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normally, the old national salvation party had something like 12%, so this means an obvious rise, but there are lots of protest votes in it and for me, this is not a catastrophe still. narrator: by 2002, many people left the welfare party for another fundamentalist party: the justice and development party. and he, too, turks vot more agnn and a stagnant economy than they voted for religion. they helped elect this man, tayyip erdogan, as prime minister with only 34% of the votes. then the u.s. asked to use turkish soil to enter iraq. turkey said no, but appealed unsuccessfully to help with the invasion. it seems turkey has a big problem on its southeast border. for decades, they battled kurdish minorities
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that want greater autonomy or even independence. the kurds are the world's largest nation without their own state. with saddam removed, turkey fears the possible brkup of iraq along ethnic and religious lines. in the north, iraq's kurds could control vast oil riches. they mig thespe turkey's kurdish areas to join th under one flag. within turke the ongoing civil war has forced millions to flee to its western cities, just accelerating rural to urban migration. the violence highlights another trend as well: turkey's human rights record. unfortunately, turkey has an abysmal human rights record. torture is all too commonly used. people are all too commonly held for political reasons. and there has been a lot of oppression
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towards intellectuals, journalists and others who speak out on issues that the turkish state has been reluctant to face. narrator: human rights, corruption, economic problems and the strength of islam y keep turks from the one thing they want the most: membership ain the european turkey's situation with regards to eventual e.u. membership is one that has continually been a process of moving ahead and stepping back. but turkey also seems to recognize that its economic issues, the size of its population, the size of its agricultural sector may take a longer period. as well, the need to establish some sort of long-lasting and favorable solution to the tensions over human rights-- especially kurdish cultural rights--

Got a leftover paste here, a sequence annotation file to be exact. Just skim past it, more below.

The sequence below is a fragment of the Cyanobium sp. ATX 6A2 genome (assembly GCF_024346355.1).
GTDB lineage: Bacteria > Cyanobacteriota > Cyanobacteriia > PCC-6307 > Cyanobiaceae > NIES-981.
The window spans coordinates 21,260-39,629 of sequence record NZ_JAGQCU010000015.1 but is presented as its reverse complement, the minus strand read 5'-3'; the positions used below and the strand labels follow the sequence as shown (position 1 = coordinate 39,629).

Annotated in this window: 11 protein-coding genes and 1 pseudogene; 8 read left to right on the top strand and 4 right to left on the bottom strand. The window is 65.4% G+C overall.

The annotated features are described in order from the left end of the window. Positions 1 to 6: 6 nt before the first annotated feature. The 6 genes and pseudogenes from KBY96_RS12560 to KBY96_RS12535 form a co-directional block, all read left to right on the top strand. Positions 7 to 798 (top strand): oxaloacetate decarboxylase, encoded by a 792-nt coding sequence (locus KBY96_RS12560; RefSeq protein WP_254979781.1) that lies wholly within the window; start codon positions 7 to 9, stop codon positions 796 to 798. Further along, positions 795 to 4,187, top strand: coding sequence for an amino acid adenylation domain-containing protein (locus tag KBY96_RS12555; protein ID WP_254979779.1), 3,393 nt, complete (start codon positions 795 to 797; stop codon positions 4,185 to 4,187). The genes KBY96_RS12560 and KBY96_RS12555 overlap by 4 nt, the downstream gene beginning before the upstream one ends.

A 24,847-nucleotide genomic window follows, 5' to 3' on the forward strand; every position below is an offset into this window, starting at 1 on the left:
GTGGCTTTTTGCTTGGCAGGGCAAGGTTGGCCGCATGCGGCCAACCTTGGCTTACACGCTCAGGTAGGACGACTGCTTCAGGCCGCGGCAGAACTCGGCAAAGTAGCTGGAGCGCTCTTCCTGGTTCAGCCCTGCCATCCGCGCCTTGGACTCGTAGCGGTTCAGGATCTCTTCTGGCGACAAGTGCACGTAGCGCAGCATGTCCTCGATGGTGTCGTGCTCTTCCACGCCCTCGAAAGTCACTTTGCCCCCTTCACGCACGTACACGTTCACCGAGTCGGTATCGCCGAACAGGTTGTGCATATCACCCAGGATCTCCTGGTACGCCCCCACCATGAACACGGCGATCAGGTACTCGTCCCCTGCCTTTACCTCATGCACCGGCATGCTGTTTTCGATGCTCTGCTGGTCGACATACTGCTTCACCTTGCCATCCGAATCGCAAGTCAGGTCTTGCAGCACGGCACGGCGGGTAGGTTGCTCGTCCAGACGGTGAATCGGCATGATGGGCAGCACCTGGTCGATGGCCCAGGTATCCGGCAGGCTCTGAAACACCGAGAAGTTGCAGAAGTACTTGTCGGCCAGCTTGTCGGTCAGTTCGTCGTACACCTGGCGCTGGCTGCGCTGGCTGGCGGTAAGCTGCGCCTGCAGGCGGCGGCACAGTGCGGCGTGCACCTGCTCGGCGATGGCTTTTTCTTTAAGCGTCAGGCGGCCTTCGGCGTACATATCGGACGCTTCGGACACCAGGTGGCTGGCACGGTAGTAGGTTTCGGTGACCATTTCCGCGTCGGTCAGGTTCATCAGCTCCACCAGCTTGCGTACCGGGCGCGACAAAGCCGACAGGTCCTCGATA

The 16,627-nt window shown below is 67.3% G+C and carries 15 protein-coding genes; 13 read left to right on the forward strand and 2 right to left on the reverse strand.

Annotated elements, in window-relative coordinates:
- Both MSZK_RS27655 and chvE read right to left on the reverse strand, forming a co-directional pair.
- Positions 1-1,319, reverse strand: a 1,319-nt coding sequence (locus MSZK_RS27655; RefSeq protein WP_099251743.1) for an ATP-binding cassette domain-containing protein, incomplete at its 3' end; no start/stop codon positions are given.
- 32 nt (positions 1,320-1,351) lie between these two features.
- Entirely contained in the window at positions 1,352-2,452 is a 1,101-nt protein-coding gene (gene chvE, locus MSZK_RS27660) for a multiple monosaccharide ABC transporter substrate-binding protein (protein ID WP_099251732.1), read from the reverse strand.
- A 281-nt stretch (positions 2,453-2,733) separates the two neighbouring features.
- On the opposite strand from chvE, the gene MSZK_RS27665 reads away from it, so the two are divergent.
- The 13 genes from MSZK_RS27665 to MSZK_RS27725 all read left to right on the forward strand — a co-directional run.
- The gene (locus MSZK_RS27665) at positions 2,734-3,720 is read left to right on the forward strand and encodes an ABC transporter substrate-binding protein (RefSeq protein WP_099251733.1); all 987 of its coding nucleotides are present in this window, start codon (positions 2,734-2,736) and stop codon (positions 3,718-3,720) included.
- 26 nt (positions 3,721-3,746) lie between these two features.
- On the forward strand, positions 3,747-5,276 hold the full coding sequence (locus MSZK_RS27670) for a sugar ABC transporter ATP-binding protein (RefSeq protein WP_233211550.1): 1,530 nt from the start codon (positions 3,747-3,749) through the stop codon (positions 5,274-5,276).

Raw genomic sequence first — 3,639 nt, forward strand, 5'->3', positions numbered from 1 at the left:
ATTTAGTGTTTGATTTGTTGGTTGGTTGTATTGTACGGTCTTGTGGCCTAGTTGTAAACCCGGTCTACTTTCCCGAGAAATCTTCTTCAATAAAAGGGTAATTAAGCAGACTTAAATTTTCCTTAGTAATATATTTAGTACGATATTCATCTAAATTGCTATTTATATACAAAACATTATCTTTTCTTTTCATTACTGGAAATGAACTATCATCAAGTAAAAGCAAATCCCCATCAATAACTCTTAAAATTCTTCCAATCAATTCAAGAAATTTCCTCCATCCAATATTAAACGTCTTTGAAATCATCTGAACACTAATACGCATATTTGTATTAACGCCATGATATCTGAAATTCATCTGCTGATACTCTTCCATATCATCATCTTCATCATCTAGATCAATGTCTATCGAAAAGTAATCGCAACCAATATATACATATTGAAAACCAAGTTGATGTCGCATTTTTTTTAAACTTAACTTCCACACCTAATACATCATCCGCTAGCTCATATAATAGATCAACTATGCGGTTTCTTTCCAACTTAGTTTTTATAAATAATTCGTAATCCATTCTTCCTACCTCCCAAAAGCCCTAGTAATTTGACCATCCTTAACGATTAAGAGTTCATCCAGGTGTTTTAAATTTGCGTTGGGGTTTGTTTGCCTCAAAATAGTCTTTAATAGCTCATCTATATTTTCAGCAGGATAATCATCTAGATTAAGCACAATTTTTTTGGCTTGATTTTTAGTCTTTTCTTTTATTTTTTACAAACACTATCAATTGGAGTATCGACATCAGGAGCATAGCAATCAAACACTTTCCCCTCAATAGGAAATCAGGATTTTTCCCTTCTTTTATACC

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has to be something more than just a year or two. so, many observers see turkish accession as moving forward in about 2010. narrator: with istanbul at the center, turkey ecod trlaons may orpoiatorowouthe u. s hetehwest ia ancilyho republis ofhe forr soeton kn turancod trlaons its historalonctions heur.fro, thousands of people come to istanbul to trade. busloads of these merchants arrive and leave every day. they take turkish products back home with them, hoping to sell them for a profit. this dynamic regiol trade, in textis,thing,hoes and similar products, is welcome,
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ll bringho here for many observers,ty turkey, unlike any other country in the world, has the potential to bridge both north and south, east and wt. in the mntime, turkey will continue to wrestle with fundamental issues of identity and direction in a rapidly changing region.